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The Maritimes, Canada
Thanks for the reply. I kind of figured it was doable but nothing like hearing from someone who has done it. Before I drill I need to see if there is anything else between the inner shell and the outside of the cab.
 
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Way back when we did a lot of low band installs and our install tech's had it down to a fine art, the advice is 100% spot on. A good idea is if you are running the coax through a drilled hole drill the hole large enough to insert a rubber grommet, if not the sharp edge can damage the coax.
 

SCPD

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Feb 24, 2001
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Virginia
Can you cut out a square access hole on the inside of the cab, and then get a piece of sheet metal and cover up the hole after you're done with the install?

I've seen that done, the cover was out of sight behind the seat.
 

W4KRR

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Apr 1, 2001
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Coconut Creek, FL
Where I work (Fla. DOT) the radio shop used to do most of their low band ball and spring installs from the outside, with no access to the backside of the ball mount.

I always wondered how they did it, and one day I asked one of the install techs. The secret was to obtain three extra long bolts with the same size thread as the bolts holding the base of the mount to the backing plate. Then you cut the heads off of the long bolts. This allows you to screw the bolts into the backing plate, and then place the ball and base over the top of them; you then hold onto the bolts, remove one and insert the regular install bolt, and repeat for the other two bolts. No fuss no muss, no dropping the "C" backing plate! (They called it the "horseshoe")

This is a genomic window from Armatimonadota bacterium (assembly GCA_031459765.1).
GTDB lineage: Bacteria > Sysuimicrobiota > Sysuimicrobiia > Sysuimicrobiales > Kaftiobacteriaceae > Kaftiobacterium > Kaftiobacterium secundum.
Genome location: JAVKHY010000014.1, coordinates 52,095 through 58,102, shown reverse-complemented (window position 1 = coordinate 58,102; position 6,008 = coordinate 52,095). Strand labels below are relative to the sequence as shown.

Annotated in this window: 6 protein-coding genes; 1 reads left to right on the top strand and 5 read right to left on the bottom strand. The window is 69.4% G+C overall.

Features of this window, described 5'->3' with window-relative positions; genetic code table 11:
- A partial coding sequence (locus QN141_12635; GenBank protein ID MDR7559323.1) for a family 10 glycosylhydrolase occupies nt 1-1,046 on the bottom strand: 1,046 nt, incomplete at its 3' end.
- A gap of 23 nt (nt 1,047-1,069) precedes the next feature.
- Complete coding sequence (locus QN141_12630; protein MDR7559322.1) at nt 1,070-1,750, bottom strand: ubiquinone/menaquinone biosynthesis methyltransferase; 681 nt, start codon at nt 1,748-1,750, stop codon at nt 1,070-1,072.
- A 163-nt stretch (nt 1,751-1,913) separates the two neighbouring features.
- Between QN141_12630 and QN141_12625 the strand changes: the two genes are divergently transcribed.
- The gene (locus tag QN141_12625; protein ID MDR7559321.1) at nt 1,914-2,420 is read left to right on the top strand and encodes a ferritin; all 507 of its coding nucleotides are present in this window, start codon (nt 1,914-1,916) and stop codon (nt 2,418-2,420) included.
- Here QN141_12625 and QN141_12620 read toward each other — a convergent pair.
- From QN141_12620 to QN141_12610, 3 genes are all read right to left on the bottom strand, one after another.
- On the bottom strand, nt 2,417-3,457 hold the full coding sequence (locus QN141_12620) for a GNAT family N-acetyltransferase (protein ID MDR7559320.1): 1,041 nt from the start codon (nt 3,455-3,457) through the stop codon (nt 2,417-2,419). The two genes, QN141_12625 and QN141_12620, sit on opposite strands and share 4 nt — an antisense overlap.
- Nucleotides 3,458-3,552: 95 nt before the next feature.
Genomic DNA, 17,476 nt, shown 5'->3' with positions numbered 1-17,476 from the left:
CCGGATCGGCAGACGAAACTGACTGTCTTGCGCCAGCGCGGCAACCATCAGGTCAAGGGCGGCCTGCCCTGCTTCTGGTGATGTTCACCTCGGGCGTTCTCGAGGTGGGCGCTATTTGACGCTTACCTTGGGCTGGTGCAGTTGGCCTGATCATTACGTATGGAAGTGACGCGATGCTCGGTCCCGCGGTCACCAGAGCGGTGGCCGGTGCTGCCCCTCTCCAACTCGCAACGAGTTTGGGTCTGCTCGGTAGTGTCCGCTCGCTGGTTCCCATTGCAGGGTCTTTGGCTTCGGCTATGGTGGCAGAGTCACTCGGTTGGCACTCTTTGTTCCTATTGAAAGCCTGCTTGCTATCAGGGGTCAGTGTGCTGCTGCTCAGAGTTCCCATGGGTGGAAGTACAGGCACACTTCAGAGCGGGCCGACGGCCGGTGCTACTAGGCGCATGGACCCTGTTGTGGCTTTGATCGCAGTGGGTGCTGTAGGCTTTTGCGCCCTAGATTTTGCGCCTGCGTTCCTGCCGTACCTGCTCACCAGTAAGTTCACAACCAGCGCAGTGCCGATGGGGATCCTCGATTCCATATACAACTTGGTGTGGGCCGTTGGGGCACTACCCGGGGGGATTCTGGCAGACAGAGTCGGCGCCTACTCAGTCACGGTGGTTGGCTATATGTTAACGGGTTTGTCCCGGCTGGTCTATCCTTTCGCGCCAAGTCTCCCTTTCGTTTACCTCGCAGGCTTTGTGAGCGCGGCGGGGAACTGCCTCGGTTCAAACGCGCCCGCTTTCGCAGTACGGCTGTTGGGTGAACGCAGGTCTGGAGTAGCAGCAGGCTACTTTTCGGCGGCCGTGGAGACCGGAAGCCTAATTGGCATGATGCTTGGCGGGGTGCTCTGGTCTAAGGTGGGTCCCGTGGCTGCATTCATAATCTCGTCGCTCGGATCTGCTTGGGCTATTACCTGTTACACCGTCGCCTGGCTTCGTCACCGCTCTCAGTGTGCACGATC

LowbandGuy

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Aug 16, 2008
Messages
119
Location
The Maritimes, Canada
Thanks for the responses. I had a friend help me with the install of this antenna. The only challenge we had was to fasten the braided part of the coax covering. There are actually 5 bolts to fasten into the horseshoe. Two small ones that help hold the horseshoe into place and the 3 larger ones to fasten the mount to the horseshoe. We ended up fastening the ground using one of the small bolts and just postioned it between the inside of the cab and the horseshoe.

There was a closed interior wall, perhaps even 2 of them, it was open at the bottom and there was no difficulty to pass the coax down through.

The radio works good within 15 km (8 miles) of the repeater, but not so hot after that. I am not sure what the problem is, I haven't had time to check it out yet. I am hoping it may be only the connector on the back of the radio. The radio is a CDM1250 and is new so I don't know the radio.

I do plan to post pictures here on RR, but it seems I have used most of my allowable picture space. I have to sign up with Photobucket or Flickr.